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Liasons Review

by Ned Raggett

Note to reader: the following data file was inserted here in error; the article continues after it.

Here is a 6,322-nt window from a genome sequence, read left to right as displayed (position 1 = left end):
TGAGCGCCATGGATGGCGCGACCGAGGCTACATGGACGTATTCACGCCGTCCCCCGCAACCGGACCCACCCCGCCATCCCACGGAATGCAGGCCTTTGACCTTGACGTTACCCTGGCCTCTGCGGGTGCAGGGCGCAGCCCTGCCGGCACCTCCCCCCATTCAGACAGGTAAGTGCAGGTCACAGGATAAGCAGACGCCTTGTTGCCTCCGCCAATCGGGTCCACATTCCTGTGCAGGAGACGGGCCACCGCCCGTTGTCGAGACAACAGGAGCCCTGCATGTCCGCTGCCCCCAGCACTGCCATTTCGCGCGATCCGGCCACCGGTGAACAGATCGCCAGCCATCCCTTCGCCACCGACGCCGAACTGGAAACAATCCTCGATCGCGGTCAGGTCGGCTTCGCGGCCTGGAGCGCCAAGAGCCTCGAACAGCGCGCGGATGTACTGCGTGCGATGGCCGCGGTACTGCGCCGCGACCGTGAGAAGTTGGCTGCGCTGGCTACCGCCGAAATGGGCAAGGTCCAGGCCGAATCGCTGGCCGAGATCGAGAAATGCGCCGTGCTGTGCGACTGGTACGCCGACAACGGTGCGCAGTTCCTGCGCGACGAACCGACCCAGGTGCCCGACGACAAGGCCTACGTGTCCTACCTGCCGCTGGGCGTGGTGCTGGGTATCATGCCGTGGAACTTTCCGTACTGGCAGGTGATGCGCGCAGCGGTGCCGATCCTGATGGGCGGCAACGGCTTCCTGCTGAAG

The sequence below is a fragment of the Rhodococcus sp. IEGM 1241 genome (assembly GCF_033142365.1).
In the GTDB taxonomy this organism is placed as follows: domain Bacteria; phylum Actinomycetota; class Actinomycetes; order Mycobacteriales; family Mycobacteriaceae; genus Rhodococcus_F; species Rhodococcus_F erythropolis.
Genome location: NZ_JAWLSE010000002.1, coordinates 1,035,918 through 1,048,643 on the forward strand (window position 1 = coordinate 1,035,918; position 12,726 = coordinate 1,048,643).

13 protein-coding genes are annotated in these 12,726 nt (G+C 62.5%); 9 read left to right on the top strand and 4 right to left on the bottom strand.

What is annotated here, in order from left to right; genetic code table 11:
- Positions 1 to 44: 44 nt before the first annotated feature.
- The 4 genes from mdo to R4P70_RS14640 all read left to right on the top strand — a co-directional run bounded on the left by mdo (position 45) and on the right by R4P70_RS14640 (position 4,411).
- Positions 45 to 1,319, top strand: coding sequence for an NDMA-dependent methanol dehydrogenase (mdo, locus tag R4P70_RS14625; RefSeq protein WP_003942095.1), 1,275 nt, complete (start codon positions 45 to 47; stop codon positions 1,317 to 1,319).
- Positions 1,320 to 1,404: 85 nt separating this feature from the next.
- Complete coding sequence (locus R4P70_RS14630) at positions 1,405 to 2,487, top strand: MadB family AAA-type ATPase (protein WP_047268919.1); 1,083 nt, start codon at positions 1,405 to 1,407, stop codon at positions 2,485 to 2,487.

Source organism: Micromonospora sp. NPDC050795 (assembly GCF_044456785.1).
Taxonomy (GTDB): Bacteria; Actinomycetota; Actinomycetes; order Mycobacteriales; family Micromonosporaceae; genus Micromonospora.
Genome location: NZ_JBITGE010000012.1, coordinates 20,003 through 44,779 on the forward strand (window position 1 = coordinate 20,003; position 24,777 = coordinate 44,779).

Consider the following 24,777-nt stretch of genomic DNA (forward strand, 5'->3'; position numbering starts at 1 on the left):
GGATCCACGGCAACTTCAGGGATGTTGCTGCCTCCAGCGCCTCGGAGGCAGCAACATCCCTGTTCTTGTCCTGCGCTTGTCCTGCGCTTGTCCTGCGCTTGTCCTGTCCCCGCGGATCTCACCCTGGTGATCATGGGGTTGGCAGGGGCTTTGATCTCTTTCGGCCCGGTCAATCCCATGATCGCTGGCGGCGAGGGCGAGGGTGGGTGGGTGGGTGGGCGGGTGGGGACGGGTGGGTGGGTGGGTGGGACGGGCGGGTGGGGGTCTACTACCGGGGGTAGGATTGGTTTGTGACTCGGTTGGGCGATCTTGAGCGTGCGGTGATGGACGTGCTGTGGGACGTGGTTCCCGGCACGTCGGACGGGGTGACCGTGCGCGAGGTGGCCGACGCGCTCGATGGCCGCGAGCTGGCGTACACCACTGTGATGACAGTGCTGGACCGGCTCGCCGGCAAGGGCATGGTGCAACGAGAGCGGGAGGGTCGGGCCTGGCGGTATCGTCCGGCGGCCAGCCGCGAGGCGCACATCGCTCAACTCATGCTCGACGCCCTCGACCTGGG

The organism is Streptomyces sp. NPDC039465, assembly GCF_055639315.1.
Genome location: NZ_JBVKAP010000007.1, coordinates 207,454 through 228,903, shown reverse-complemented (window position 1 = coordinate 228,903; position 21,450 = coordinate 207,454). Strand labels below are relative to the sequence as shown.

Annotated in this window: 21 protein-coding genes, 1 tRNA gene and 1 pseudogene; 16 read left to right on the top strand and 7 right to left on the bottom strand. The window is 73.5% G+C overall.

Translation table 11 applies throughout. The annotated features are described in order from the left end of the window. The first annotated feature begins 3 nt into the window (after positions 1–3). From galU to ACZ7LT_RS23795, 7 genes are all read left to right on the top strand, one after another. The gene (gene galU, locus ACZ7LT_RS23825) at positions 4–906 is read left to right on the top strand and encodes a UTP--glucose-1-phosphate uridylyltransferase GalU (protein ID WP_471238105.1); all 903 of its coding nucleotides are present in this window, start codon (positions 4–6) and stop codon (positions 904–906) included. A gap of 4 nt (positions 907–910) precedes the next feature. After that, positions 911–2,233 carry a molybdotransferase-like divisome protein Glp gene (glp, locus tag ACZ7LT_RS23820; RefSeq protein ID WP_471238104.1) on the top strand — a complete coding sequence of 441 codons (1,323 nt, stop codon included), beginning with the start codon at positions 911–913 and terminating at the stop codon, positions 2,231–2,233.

On their 2010 album, Pigeons seem simultaneously dedicated to whatever the relaxed "cassette or not?" aesthetic of the time is -- there's the warm, gentle wash on Liasons that revels in the sense of reverb and room ambience -- and tinges of an earlier, decidedly French approach to calm pop. It's not merely evident in the cover of Serge Gainsbourg's "Laisse Tomber Les Filles," which maintains the original's pep in its own way with home-recorded arrangements, but also in the way that opening song "Smoke" sounds almost exactly like something from Antena's debut release Camino del Sol, an album that itself embodied that early-'80s proto-twee pop that was so of the moment, as it looked backward. The sense of cascading echoes from the past dominates the short Liasons, which recombines elements to create its own distinct space. Wednesday Knudsen's easy, sweetly dreamy, and softly drugged-out singing could just as easily be an acid sunshine pop swirl as anything else, with her performance on the concluding "Invitations" being the most "out there" moment, and a perfect note to end on. Meanwhile, the blend of acoustic and electric guitars throughout is further, if softly, spiked by elements such as the echoed feedback that sounds like chirps and birdcalls on "Race," and the soft saxophone tinges on "No Other Way," the album's longest and most languorous song. While the percussion is generally understated throughout, something like the bigger punch of "Lil Deb's Debris" makes sense, and the less heavy but still noticeable chug on "Pure" adds some understated heft.

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